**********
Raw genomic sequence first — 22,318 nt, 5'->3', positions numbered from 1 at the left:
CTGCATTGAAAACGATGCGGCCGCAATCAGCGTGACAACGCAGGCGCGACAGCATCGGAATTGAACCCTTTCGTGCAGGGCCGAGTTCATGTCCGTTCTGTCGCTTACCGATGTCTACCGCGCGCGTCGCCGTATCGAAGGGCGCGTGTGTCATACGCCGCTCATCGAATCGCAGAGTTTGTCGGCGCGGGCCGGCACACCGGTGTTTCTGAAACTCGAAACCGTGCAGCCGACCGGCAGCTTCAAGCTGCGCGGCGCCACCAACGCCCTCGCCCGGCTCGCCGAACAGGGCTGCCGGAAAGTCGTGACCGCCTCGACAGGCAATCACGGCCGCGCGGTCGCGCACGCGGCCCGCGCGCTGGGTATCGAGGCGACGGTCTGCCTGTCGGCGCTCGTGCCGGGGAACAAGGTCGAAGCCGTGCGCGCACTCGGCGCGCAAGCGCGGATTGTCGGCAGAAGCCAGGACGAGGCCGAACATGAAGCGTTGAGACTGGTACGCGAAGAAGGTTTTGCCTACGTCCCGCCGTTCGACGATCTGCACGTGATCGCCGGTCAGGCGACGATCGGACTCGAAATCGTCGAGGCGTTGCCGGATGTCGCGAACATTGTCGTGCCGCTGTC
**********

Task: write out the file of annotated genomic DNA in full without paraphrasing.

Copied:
Raw genomic sequence first — 22,318 nt, 5'->3', positions numbered from 1 at the left:
CTGCATTGAAAACGATGCGGCCGCAATCAGCGTGACAACGCAGGCGCGACAGCATCGGAATTGAACCCTTTCGTGCAGGGCCGAGTTCATGTCCGTTCTGTCGCTTACCGATGTCTACCGCGCGCGTCGCCGTATCGAAGGGCGCGTGTGTCATACGCCGCTCATCGAATCGCAGAGTTTGTCGGCGCGGGCCGGCACACCGGTGTTTCTGAAACTCGAAACCGTGCAGCCGACCGGCAGCTTCAAGCTGCGCGGCGCCACCAACGCCCTCGCCCGGCTCGCCGAACAGGGCTGCCGGAAAGTCGTGACCGCCTCGACAGGCAATCACGGCCGCGCGGTCGCGCACGCGGCCCGCGCGCTGGGTATCGAGGCGACGGTCTGCCTGTCGGCGCTCGTGCCGGGGAACAAGGTCGAAGCCGTGCGCGCACTCGGCGCGCAAGCGCGGATTGTCGGCAGAAGCCAGGACGAGGCCGAACATGAAGCGTTGAGACTGGTACGCGAAGAAGGTTTTGCCTACGTCCCGCCGTTCGACGATCTGCACGTGATCGCCGGTCAGGCGACGATCGGACTCGAAATCGTCGAGGCGTTGCCGGATGTCGCGAACATTGTCGTGCCGCTGTC